After The Gold
Patterson made the Olympic team and left school to fight as a representative of the United States. He had become a member of one of greatest U.S. Olympic boxing teams ever put together, a group that won five gold medals, including the one Patterson took home. When he came back from the Olympics and turned professional, he would win three fights in his first month alone. In 1952, Patterson won the Gold Gloves Championship at Madison Square Garden and the National Amateur Athletic Union Championship in Boston. He earned the honor of "Ring Rookie of the Year," given by Ring magazine.
Patterson still wanted to move forward fast, but D'Amato was always there to slow him down. In his first big fight against Joey Maxim, Patterson had lost due to lack of experience. He was devastated. Later he would realize that "he had been outsmarted by the exchampion." He learned to appreciate experience over youth, and he would develop a respect for Maxim.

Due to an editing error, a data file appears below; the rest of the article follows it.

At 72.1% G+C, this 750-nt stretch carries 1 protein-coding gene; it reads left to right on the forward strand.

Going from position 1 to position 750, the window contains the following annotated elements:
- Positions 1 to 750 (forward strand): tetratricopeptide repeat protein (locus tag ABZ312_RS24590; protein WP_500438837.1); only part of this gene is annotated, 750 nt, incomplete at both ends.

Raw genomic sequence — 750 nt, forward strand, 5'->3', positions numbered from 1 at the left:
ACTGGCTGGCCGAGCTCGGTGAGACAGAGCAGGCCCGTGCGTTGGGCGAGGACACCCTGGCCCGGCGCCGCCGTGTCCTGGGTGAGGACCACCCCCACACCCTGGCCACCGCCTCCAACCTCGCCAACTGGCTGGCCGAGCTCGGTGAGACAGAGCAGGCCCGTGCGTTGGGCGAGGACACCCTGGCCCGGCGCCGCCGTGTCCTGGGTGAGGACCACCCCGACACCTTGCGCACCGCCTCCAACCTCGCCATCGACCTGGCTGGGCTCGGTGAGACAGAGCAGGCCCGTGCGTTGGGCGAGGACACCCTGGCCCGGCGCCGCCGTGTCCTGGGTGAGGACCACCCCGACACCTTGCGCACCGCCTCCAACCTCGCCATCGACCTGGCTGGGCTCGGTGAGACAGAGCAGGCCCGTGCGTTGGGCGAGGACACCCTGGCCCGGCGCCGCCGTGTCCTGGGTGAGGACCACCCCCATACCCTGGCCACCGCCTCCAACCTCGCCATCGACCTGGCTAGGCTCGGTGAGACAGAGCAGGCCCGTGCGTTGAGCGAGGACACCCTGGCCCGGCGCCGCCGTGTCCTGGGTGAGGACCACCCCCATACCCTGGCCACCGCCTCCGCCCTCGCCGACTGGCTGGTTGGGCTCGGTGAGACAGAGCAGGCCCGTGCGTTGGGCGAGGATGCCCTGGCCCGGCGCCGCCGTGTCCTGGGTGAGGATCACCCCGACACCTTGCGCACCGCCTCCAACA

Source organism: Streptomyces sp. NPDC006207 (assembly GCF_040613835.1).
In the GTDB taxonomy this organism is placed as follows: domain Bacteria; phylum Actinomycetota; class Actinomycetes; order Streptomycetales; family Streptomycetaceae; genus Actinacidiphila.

When he came back to the ring, as was often the case after he took time off, he won his next eleven fights with straight knockouts. Among these fights was his first official heavyweight bout against Archie McBride. With his rising celebrity in the world of boxing, Patterson would merit fights on the West Coast, where he'd hobnob with stars. Yet he missed Sandra, his girlfriend back in Brooklyn. He proposed to her in 1956 and they married. Then, following his conversion to Catholicism, Patterson remarried her two years later. They moved to Mt. Vernon, New York.